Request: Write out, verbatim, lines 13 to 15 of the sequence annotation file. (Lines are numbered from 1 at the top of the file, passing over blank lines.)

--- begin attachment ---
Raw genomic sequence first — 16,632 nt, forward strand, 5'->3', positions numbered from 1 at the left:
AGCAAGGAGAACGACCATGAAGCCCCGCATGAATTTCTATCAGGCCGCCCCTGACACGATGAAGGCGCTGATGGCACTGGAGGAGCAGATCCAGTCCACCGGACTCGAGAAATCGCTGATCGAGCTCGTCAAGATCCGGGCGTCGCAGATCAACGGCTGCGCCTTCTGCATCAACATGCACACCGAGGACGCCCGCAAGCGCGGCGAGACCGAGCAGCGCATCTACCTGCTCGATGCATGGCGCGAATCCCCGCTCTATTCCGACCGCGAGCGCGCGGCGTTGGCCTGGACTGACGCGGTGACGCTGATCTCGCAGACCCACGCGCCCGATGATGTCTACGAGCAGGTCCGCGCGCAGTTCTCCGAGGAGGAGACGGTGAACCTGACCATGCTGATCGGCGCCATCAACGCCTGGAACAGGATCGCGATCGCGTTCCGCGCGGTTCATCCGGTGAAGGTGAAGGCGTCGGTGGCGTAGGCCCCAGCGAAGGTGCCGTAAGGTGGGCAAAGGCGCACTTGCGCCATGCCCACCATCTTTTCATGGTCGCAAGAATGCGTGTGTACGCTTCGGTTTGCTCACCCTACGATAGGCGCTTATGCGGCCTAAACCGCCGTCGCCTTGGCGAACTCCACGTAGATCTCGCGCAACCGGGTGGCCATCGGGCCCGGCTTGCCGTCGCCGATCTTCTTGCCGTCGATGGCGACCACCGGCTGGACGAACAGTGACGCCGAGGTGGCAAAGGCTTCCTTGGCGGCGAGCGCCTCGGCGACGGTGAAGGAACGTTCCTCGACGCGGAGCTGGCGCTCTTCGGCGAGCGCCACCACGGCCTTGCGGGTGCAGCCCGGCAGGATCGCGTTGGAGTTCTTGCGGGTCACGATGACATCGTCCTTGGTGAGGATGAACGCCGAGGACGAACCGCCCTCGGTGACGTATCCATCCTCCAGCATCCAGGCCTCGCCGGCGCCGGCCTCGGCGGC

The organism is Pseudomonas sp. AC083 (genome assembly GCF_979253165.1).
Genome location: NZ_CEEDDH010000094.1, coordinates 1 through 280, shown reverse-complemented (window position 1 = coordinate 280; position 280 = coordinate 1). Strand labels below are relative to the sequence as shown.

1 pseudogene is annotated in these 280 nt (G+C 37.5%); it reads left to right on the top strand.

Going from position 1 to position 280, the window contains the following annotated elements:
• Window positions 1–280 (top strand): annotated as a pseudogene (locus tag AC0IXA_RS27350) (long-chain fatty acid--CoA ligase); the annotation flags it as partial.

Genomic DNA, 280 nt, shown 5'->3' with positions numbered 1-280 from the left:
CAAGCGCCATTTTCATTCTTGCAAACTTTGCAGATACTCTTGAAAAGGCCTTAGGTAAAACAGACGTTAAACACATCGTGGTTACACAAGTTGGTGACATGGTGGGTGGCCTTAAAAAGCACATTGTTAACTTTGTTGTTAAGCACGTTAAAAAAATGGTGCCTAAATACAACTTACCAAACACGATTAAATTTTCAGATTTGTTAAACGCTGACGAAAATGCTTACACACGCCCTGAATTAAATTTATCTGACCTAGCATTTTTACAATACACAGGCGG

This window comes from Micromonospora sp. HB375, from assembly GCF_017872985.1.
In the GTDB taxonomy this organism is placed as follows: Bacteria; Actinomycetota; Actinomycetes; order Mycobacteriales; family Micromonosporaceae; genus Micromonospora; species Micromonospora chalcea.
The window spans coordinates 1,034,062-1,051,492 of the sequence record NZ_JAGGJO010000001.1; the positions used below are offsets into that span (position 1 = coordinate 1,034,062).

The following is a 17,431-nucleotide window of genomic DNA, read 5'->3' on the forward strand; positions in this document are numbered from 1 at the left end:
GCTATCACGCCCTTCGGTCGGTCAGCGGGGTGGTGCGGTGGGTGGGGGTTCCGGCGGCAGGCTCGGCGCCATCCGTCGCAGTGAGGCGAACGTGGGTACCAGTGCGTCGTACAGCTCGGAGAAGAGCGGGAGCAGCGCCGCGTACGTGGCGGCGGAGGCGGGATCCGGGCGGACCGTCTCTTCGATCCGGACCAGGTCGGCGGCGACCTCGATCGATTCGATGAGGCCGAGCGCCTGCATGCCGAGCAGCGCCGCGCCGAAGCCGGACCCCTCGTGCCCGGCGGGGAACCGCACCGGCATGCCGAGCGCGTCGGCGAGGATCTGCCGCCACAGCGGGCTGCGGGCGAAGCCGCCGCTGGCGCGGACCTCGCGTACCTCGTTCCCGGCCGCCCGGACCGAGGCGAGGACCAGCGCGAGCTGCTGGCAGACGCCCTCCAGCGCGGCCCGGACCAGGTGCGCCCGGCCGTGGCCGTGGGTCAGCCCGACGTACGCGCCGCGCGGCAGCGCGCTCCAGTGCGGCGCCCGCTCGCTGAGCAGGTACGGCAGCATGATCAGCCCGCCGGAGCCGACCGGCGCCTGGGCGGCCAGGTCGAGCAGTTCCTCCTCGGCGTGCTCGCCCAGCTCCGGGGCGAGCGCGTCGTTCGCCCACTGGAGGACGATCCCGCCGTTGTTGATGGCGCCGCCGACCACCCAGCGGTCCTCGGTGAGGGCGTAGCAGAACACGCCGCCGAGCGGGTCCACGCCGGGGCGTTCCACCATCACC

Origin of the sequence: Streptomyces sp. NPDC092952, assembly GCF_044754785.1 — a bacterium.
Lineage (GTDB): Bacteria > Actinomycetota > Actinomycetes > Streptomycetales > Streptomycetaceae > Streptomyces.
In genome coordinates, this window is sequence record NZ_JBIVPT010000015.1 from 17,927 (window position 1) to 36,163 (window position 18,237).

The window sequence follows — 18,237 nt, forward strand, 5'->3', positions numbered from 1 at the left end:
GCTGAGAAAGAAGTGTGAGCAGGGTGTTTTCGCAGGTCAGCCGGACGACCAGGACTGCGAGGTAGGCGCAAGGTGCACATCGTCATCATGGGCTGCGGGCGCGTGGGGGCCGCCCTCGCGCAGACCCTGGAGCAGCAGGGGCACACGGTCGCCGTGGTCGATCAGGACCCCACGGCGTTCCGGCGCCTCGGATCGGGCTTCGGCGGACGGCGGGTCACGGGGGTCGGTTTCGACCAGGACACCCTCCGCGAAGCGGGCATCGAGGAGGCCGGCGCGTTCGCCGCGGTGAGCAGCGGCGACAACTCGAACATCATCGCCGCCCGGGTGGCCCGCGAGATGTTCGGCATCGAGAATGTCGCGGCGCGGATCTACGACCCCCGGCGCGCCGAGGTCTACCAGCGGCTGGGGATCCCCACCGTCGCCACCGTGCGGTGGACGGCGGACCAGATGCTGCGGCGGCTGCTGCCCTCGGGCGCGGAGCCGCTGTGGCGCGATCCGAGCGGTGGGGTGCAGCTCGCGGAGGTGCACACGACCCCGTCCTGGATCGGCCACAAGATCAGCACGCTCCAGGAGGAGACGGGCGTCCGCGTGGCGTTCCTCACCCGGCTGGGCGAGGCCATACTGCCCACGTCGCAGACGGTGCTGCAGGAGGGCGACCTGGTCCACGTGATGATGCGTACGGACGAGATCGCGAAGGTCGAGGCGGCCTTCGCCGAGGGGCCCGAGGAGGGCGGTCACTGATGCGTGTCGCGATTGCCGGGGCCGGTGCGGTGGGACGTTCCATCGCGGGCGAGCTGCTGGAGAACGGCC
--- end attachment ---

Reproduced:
The following is a 17,431-nucleotide window of genomic DNA, read 5'->3' on the forward strand; positions in this document are numbered from 1 at the left end:
GCTATCACGCCCTTCGGTCGGTCAGCGGGGTGGTGCGGTGGGTGGGGGTTCCGGCGGCAGGCTCGGCGCCATCCGTCGCAGTGAGGCGAACGTGGGTACCAGTGCGTCGTACAGCTCGGAGAAGAGCGGGAGCAGCGCCGCGTACGTGGCGGCGGAGGCGGGATCCGGGCGGACCGTCTCTTCGATCCGGACCAGGTCGGCGGCGACCTCGATCGATTCGATGAGGCCGAGCGCCTGCATGCCGAGCAGCGCCGCGCCGAAGCCGGACCCCTCGTGCCCGGCGGGGAACCGCACCGGCATGCCGAGCGCGTCGGCGAGGATCTGCCGCCACAGCGGGCTGCGGGCGAAGCCGCCGCTGGCGCGGACCTCGCGTACCTCGTTCCCGGCCGCCCGGACCGAGGCGAGGACCAGCGCGAGCTGCTGGCAGACGCCCTCCAGCGCGGCCCGGACCAGGTGCGCCCGGCCGTGGCCGTGGGTCAGCCCGACGTACGCGCCGCGCGGCAGCGCGCTCCAGTGCGGCGCCCGCTCGCTGAGCAGGTACGGCAGCATGATCAGCCCGCCGGAGCCGACCGGCGCCTGGGCGGCCAGGTCGAGCAGTTCCTCCTCGGCGTGCTCGCCCAGCTCCGGGGCGAGCGCGTCGTTCGCCCACTGGAGGACGATCCCGCCGTTGTTGATGGCGCCGCCGACCACCCAGCGGTCCTCGGTGAGGGCGTAGCAGAACACGCCGCCGAGCGGGTCCACGCCGGGGCGTTCCACCATCACC

Origin of the sequence: Streptomyces sp. NPDC092952, assembly GCF_044754785.1 — a bacterium.